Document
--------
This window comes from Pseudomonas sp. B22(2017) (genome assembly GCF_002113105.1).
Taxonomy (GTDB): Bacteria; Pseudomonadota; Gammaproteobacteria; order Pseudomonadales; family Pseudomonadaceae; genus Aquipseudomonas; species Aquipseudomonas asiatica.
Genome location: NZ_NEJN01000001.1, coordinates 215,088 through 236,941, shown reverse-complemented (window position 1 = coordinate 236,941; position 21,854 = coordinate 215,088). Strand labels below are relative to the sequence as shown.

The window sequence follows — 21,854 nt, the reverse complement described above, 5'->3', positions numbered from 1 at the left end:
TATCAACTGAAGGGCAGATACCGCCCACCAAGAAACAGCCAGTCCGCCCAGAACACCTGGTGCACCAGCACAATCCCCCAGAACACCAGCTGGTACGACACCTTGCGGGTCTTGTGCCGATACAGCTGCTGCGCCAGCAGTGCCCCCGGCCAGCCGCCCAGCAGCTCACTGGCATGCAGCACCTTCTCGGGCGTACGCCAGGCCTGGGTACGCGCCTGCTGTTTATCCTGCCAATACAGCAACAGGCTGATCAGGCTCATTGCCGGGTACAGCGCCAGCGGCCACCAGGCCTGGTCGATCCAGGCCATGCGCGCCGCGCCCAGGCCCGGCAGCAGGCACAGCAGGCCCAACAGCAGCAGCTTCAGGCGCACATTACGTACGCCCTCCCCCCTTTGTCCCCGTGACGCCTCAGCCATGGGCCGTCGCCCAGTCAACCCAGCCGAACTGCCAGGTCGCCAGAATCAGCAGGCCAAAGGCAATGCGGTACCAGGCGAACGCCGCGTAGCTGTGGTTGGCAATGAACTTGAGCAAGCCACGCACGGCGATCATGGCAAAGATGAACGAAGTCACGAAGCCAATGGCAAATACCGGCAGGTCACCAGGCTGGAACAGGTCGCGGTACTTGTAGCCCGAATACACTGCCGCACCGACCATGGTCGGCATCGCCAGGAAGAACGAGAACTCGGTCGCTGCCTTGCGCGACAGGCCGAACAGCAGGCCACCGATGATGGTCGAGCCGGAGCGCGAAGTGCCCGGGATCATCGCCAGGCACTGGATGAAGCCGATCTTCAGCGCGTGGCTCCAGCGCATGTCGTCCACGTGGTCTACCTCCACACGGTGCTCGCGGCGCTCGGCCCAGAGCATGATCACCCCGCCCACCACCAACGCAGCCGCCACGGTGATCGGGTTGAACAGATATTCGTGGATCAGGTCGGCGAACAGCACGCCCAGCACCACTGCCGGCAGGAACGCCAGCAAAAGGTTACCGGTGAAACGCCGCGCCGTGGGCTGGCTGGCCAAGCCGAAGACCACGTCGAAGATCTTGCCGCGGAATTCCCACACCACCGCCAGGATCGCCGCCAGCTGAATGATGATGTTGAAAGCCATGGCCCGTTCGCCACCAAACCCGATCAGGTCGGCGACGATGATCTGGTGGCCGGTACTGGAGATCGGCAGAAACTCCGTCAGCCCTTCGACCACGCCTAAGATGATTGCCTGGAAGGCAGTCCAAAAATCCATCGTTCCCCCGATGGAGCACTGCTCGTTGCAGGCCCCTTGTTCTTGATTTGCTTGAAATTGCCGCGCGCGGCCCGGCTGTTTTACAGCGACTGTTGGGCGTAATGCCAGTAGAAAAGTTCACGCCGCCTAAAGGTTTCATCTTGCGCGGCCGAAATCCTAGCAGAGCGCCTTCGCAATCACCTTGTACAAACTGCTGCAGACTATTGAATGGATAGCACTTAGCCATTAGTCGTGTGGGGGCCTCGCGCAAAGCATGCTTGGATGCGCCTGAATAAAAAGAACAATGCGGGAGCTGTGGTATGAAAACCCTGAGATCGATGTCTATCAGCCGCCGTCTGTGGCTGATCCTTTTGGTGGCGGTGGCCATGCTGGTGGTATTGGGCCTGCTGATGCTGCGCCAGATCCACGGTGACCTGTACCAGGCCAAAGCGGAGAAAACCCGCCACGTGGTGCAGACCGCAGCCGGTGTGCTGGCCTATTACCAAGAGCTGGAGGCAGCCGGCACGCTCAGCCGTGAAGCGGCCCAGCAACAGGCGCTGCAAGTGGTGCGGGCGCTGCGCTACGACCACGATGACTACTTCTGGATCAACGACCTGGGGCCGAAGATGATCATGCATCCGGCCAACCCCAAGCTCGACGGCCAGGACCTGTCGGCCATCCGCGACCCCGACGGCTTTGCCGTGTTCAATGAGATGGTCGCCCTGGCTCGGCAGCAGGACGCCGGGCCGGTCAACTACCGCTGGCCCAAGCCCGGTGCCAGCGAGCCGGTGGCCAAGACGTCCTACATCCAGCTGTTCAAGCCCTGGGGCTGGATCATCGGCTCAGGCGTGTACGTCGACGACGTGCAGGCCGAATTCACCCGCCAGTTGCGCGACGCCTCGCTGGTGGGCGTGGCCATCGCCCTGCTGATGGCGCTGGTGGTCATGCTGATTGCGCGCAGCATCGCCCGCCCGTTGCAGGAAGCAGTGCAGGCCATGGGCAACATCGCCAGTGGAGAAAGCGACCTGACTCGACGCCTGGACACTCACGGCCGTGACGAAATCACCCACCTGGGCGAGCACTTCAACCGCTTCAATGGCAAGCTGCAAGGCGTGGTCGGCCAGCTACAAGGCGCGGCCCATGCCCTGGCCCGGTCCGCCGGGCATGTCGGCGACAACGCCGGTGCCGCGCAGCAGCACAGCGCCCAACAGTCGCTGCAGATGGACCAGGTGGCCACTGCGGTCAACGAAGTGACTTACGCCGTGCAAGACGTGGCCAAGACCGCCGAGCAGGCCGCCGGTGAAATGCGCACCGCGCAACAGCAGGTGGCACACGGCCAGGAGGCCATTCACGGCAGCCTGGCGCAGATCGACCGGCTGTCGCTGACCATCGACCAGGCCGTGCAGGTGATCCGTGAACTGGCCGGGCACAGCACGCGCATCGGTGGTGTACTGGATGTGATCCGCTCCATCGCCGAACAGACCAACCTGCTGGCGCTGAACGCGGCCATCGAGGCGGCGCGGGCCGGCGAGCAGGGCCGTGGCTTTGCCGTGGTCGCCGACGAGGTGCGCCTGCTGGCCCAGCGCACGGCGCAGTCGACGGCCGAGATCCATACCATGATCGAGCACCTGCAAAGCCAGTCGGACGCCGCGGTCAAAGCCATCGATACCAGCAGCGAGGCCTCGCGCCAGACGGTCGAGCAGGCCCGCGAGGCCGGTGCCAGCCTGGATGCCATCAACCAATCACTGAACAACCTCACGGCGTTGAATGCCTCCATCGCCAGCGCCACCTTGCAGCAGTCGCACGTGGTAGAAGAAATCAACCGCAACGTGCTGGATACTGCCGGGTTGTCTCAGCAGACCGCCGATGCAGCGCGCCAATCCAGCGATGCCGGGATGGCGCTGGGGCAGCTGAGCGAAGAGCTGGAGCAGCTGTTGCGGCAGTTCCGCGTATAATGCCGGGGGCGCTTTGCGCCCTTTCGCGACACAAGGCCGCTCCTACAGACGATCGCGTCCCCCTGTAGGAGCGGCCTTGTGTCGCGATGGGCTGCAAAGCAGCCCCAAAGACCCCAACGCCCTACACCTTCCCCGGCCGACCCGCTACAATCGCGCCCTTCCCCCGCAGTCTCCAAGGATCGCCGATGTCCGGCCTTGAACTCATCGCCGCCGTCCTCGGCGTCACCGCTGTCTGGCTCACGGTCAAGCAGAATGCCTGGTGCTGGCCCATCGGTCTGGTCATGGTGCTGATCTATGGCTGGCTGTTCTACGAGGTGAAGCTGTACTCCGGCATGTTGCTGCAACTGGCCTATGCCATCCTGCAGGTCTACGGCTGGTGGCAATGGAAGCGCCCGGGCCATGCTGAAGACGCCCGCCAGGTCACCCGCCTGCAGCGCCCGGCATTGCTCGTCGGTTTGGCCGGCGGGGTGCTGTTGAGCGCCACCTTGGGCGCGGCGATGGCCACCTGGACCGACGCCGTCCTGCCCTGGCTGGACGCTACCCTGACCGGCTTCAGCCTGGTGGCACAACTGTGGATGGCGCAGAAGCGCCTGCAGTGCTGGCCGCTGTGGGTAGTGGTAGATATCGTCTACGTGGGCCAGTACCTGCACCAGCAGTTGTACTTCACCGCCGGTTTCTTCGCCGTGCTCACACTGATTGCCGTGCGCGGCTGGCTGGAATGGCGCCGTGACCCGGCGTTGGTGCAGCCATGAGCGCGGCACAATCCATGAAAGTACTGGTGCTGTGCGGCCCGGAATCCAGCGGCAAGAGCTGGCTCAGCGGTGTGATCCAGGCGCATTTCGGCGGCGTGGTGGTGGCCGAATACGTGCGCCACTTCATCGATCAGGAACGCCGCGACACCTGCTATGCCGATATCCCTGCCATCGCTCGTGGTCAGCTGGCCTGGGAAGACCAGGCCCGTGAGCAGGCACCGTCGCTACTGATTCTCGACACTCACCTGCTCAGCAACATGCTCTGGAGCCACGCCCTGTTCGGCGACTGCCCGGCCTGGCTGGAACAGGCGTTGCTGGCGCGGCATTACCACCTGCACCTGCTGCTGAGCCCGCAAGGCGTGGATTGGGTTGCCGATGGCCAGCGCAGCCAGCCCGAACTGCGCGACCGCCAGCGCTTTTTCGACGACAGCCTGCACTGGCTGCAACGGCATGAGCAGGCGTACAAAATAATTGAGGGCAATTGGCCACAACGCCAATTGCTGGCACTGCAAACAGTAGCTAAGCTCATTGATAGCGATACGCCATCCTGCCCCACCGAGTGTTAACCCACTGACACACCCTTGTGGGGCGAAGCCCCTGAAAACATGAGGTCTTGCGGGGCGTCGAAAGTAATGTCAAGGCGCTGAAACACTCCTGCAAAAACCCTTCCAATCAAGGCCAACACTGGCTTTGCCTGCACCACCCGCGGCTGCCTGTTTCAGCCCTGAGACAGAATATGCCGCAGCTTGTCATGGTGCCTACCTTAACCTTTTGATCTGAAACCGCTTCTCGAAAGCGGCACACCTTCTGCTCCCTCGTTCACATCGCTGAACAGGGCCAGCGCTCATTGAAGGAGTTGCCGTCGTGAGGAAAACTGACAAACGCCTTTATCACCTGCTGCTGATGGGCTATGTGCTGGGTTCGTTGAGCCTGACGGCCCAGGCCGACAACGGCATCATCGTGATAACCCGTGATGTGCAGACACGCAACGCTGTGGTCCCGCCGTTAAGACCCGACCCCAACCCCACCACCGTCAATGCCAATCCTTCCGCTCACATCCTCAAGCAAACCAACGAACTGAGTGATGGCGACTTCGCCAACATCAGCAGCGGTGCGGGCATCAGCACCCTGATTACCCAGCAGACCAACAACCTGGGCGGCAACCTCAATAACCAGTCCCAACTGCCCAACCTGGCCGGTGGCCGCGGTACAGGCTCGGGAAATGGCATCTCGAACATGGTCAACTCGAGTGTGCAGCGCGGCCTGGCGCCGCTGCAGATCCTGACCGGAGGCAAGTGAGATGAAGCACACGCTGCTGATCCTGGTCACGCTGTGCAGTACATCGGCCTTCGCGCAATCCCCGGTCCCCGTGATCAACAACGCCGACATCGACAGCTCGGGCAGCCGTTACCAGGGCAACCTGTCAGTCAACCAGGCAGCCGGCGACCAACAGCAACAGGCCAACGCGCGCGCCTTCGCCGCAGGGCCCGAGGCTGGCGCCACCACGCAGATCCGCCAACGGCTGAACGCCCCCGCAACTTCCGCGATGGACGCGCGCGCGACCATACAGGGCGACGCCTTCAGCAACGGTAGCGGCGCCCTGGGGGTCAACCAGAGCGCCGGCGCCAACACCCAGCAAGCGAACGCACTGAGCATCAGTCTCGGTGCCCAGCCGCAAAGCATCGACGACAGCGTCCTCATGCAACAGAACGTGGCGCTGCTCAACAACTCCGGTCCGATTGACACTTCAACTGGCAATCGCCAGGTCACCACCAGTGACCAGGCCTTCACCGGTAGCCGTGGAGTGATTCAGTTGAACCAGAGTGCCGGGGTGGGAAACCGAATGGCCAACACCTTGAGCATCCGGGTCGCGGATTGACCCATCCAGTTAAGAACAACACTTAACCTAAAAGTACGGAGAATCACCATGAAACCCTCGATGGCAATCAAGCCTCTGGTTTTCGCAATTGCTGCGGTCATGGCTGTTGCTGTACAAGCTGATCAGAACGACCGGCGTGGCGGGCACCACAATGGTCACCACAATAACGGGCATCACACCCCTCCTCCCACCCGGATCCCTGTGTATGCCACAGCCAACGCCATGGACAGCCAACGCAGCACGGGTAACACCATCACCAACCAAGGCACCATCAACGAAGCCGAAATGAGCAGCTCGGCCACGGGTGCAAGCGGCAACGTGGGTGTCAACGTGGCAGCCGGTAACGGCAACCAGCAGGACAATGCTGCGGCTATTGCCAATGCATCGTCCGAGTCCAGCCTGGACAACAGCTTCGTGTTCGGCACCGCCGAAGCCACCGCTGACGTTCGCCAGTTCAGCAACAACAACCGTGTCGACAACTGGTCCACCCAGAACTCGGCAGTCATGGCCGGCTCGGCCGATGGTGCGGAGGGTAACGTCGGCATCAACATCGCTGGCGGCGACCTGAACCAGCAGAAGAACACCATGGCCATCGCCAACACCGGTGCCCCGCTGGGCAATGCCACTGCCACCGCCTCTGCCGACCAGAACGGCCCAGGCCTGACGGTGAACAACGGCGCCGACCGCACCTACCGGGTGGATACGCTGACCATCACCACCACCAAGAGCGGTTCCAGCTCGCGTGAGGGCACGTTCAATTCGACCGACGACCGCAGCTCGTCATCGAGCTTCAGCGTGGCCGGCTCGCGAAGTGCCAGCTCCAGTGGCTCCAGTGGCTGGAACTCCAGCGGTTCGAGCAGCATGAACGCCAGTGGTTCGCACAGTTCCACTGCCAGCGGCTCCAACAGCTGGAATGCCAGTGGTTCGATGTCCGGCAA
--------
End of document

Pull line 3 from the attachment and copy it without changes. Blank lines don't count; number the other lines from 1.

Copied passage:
Genome location: NZ_NEJN01000001.1, coordinates 215,088 through 236,941, shown reverse-complemented (window position 1 = coordinate 236,941; position 21,854 = coordinate 215,088). Strand labels below are relative to the sequence as shown.